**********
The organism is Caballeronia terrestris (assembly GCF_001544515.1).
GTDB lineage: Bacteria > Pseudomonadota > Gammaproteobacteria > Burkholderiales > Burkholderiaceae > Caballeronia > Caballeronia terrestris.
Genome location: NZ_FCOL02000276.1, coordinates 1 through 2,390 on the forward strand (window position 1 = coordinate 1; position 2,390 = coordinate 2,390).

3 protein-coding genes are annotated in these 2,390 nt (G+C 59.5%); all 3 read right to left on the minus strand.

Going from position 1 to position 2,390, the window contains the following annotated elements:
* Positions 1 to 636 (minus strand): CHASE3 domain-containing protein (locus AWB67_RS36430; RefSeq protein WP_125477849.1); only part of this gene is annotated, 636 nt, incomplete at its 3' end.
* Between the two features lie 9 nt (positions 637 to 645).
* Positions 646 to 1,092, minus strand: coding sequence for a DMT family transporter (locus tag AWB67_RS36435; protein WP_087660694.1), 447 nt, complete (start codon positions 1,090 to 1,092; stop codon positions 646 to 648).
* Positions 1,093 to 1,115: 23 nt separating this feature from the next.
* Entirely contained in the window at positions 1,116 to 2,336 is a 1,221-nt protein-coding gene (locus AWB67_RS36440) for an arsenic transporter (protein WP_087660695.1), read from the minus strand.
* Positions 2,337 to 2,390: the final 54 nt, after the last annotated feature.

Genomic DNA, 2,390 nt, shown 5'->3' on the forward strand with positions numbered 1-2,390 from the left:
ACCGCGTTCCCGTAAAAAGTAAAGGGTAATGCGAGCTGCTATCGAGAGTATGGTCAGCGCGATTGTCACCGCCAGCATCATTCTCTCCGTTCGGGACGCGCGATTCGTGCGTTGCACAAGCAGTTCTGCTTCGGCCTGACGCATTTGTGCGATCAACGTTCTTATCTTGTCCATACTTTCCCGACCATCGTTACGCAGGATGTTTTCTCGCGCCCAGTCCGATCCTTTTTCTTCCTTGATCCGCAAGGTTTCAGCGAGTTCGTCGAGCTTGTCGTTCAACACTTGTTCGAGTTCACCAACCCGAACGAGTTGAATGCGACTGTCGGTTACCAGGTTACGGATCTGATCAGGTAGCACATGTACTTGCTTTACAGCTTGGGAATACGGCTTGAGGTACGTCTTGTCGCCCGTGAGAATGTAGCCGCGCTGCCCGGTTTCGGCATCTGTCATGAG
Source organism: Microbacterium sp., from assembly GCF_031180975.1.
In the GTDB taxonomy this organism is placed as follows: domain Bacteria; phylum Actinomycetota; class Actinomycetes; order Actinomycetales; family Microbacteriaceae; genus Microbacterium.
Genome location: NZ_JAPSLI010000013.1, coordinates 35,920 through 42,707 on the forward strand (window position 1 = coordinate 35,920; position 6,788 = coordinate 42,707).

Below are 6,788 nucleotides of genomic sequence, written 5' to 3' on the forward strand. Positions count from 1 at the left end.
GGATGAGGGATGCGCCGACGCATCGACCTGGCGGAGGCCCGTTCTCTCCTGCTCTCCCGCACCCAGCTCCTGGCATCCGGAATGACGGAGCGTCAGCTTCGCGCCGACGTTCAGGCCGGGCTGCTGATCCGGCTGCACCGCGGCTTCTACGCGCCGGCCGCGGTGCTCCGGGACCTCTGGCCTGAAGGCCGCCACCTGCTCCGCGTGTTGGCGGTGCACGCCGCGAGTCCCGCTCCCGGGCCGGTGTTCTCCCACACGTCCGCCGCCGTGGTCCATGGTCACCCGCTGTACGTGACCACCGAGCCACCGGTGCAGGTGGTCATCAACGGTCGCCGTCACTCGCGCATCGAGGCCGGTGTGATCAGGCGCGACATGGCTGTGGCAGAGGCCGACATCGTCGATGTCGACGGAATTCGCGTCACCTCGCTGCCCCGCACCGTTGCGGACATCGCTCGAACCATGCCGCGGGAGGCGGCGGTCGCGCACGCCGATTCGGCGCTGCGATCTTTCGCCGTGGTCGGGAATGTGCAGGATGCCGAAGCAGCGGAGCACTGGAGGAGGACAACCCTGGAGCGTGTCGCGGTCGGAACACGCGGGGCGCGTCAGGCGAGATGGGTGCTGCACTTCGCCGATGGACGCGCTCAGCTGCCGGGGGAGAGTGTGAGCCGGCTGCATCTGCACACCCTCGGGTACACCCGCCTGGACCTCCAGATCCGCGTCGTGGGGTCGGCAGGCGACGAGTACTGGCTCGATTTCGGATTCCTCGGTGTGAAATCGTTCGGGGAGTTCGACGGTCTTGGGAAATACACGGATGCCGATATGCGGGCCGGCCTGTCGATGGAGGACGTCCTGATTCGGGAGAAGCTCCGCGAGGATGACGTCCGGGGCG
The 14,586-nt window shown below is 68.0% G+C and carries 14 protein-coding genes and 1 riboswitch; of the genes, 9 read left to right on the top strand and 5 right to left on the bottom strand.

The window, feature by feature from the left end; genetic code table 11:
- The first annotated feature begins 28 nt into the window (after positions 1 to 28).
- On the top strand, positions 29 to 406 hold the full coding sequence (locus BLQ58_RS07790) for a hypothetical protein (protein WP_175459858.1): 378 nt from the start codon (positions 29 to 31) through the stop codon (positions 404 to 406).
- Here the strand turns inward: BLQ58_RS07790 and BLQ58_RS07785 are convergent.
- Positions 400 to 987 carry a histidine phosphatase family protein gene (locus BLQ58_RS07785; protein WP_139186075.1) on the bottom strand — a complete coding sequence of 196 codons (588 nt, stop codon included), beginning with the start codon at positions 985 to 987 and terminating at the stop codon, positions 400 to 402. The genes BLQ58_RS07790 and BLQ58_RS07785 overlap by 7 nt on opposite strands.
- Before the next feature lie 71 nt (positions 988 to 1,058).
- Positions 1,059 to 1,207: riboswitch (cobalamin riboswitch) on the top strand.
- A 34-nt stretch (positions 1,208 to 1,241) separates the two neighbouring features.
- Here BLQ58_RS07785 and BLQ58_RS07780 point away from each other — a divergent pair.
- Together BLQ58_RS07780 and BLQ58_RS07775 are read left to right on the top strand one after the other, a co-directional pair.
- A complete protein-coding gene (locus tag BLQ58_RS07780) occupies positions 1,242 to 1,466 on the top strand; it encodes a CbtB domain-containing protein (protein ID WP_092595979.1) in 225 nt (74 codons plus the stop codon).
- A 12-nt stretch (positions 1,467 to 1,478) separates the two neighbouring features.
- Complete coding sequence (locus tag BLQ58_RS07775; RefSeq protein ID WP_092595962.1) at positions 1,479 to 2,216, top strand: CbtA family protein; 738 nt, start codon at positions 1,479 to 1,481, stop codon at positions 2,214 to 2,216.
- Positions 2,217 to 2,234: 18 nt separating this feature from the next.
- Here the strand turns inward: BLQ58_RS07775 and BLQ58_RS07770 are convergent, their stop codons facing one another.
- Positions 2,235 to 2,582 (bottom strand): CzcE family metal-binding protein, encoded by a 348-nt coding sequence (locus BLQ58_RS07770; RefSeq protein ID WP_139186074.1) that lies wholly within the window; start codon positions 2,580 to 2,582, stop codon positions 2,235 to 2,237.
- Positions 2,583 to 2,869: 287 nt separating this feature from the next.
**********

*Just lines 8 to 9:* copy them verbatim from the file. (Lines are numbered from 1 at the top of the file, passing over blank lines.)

* Positions 646 to 1,092, minus strand: coding sequence for a DMT family transporter (locus tag AWB67_RS36435; protein WP_087660694.1), 447 nt, complete (start codon positions 1,090 to 1,092; stop codon positions 646 to 648).
* Positions 1,093 to 1,115: 23 nt separating this feature from the next.